Binary Operators and Relations
The following table contains instances of all operators found on the SWP Binary Operations and Binary Relations panels. The symbols occur in the context of a simple expression. In general, the
rspace around the relation should be greater than that around the operation. Operator and relations center vertically on the math axis.
The following table contains instances of all arrows found on the SWP Arrows panel. The symbols occur in the context of a simple expression. In general, the
rspace around arrows should be similar to the spacing around relations.
There is an issue with the markup of "long" LaTeX arrows in MathML. There are entities from these arrows, ⟵ ⟸ ⟶ etc. but they have no standard unicodes. They can be viewed as stretched versions of short arrows. \longleftarrow can be scripted as <mo>⟵</mo> or as <mo stretchy="true" minsize="1.8">←</mo>.
The following table contains instances of all negated relations found on the SWP panel. The symbols occur in the context of a simple expression. In general, the
rspace around negated relations should be similar to the spacing around relations.
LaTeX fences that begin with \left and \right are stretchy. They grow vertically to the height and depth of the enclosed math run. This growth is continuous and symmetric. Here are examples of the standard LaTeX fences and . Here are some examples with a bit more stretching and
Generally, it is safest to script all attributes that configure an <mo> as a fence (
rspace). This is especially important for vertical arrows used as fences. The default attributes given in the MathML Operator Dictionary don't configure vertical arrows as fences.
In LaTeX, the
lspace on a left side fence delimiter and the
rspace on a right side fence delimiter is not 0. Here's an example to illustrate spacing around fences
In LaTeX, all fencing symbols are symmetric - they have equal extent above and below the math axis of the run of math in which they occur directly.
Fences that enclose fractions illustrate the symmetry issue as seen below.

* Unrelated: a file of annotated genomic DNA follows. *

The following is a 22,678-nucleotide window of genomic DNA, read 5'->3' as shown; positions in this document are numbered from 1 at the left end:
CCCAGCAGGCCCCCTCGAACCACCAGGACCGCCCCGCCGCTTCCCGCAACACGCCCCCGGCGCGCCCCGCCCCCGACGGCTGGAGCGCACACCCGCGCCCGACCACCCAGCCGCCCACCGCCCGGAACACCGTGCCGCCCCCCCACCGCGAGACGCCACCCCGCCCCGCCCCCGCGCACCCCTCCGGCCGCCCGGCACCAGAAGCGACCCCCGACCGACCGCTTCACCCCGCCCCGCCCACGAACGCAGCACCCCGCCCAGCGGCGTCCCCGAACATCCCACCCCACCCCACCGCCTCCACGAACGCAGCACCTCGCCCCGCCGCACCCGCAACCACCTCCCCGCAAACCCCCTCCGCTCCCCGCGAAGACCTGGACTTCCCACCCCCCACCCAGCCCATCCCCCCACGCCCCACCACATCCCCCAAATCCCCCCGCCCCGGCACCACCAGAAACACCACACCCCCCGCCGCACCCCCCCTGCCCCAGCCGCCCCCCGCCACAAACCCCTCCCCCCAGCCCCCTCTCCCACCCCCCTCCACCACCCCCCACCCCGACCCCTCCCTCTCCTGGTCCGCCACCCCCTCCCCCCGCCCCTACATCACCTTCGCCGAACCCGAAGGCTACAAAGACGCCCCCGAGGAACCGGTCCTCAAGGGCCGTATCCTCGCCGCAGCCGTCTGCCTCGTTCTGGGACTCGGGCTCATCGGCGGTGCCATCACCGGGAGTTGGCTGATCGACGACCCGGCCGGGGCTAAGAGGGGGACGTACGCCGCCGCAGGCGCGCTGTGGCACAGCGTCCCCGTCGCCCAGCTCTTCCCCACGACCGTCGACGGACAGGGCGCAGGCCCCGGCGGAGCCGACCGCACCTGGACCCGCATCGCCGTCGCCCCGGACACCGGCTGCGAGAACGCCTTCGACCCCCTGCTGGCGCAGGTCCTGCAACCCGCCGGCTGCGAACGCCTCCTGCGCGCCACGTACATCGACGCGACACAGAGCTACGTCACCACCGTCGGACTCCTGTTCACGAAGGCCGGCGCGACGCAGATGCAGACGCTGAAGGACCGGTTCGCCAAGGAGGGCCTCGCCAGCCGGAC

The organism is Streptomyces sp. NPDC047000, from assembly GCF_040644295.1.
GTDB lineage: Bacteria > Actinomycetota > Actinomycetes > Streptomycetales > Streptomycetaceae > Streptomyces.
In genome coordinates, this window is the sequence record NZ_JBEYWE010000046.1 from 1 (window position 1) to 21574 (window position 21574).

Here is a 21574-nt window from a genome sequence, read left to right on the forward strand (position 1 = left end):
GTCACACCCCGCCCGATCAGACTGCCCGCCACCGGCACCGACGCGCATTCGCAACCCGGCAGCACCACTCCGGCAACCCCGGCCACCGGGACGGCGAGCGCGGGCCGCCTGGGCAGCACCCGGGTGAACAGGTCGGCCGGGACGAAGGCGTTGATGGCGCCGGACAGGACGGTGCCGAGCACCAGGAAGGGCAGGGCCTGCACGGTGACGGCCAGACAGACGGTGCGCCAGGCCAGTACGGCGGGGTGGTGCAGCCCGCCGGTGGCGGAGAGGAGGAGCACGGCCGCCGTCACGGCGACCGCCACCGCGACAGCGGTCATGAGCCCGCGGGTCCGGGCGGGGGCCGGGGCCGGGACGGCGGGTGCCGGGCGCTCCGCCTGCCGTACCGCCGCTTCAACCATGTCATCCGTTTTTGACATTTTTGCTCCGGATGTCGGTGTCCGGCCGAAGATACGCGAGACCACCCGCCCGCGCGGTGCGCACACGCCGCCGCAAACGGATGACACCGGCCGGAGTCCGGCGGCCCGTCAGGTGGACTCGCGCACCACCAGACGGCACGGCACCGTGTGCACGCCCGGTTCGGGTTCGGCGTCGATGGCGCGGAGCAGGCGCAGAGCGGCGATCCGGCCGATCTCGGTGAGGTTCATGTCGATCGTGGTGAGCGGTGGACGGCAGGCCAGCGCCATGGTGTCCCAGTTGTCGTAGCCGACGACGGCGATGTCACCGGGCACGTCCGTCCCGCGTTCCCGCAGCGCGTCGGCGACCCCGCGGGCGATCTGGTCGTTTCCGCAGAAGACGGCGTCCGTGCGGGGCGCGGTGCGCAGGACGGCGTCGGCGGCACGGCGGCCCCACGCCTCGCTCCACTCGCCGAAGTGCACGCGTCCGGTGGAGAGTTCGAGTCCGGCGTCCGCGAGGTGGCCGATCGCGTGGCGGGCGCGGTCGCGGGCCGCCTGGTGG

Given the symmetric restriction on fences, it is very difficult for LaTeX to produce the product of a fenced row vector and a fenced column vector as shown below. We want the row vector to typeset at the same level as the top row of the column vector, but this is difficult to achieve.
This problem can be solved using aligned arrays, as followsHowever, all reasonable attempts to fence the column vector will fail because LaTeX fences are symmetric.
In MathML, operators that are used for fencing are never symmetric and are always stretchy by default. (i.e., as documented in the suggested Operator Dictionary). Hence <mo symmetric="true"> must be scripted if the intent is to emulated LaTeX fence behavior.
The commands \big, \Big, \bigg and \Bigg produce a discreet set of increasingly taller fences, . Here's the same expression in a displayThe size ratio is 3.0 : 2.4 : 1.8 : 1.2. Fixed sized fences are useful with nested fences as in the following example
LaTeX fences that are built into fractions (\binom, etc.) are not stretchy, but they are taller in displays. Emulating this behavior in MathML would require a context sensitive transaltion. Further, non-stretchy fences aren't usually desirable. Hence we script binomial fences as stretchy in MathML.
Some examples of inline fractions with built in fences. Same expression in a display.